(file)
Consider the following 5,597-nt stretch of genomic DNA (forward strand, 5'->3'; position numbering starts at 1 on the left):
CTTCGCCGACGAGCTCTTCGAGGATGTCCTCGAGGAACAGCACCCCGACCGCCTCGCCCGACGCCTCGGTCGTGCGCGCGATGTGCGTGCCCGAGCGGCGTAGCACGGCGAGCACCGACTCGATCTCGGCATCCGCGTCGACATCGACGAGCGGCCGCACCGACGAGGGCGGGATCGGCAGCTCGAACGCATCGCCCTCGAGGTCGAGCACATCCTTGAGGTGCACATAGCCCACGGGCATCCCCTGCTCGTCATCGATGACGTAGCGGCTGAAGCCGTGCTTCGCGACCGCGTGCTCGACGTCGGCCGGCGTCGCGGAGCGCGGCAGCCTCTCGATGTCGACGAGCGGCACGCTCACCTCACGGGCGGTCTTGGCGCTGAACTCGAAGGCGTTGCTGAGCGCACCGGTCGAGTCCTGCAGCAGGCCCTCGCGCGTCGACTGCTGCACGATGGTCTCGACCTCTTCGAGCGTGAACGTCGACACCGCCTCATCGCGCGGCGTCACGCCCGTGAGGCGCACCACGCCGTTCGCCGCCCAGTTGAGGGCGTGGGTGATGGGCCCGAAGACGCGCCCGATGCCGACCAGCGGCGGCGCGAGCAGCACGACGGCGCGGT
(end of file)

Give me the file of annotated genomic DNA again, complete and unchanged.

Consider the following 5,597-nt stretch of genomic DNA (forward strand, 5'->3'; position numbering starts at 1 on the left):
CTTCGCCGACGAGCTCTTCGAGGATGTCCTCGAGGAACAGCACCCCGACCGCCTCGCCCGACGCCTCGGTCGTGCGCGCGATGTGCGTGCCCGAGCGGCGTAGCACGGCGAGCACCGACTCGATCTCGGCATCCGCGTCGACATCGACGAGCGGCCGCACCGACGAGGGCGGGATCGGCAGCTCGAACGCATCGCCCTCGAGGTCGAGCACATCCTTGAGGTGCACATAGCCCACGGGCATCCCCTGCTCGTCATCGATGACGTAGCGGCTGAAGCCGTGCTTCGCGACCGCGTGCTCGACGTCGGCCGGCGTCGCGGAGCGCGGCAGCCTCTCGATGTCGACGAGCGGCACGCTCACCTCACGGGCGGTCTTGGCGCTGAACTCGAAGGCGTTGCTGAGCGCACCGGTCGAGTCCTGCAGCAGGCCCTCGCGCGTCGACTGCTGCACGATGGTCTCGACCTCTTCGAGCGTGAACGTCGACACCGCCTCATCGCGCGGCGTCACGCCCGTGAGGCGCACCACGCCGTTCGCCGCCCAGTTGAGGGCGTGGGTGATGGGCCCGAAGACGCGCCCGATGCCGACCAGCGGCGGCGCGAGCAGCACGACGGCGCGGT